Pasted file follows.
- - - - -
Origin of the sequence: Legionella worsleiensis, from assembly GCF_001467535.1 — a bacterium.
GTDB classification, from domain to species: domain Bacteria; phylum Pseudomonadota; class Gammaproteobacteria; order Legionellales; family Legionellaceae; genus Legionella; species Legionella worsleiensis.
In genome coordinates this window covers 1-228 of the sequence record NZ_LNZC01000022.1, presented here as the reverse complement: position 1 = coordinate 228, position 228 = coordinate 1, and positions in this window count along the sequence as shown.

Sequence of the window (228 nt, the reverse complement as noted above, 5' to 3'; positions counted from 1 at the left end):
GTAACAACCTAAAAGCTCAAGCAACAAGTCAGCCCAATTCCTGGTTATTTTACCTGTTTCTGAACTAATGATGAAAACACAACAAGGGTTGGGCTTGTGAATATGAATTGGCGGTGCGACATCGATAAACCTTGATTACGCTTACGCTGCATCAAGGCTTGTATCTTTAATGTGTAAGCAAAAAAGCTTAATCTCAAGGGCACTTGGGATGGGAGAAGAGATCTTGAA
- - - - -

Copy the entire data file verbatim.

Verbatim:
Origin of the sequence: Legionella worsleiensis, from assembly GCF_001467535.1 — a bacterium.
GTDB classification, from domain to species: domain Bacteria; phylum Pseudomonadota; class Gammaproteobacteria; order Legionellales; family Legionellaceae; genus Legionella; species Legionella worsleiensis.
In genome coordinates this window covers 1-228 of the sequence record NZ_LNZC01000022.1, presented here as the reverse complement: position 1 = coordinate 228, position 228 = coordinate 1, and positions in this window count along the sequence as shown.

Sequence of the window (228 nt, the reverse complement as noted above, 5' to 3'; positions counted from 1 at the left end):
GTAACAACCTAAAAGCTCAAGCAACAAGTCAGCCCAATTCCTGGTTATTTTACCTGTTTCTGAACTAATGATGAAAACACAACAAGGGTTGGGCTTGTGAATATGAATTGGCGGTGCGACATCGATAAACCTTGATTACGCTTACGCTGCATCAAGGCTTGTATCTTTAATGTGTAAGCAAAAAAGCTTAATCTCAAGGGCACTTGGGATGGGAGAAGAGATCTTGAA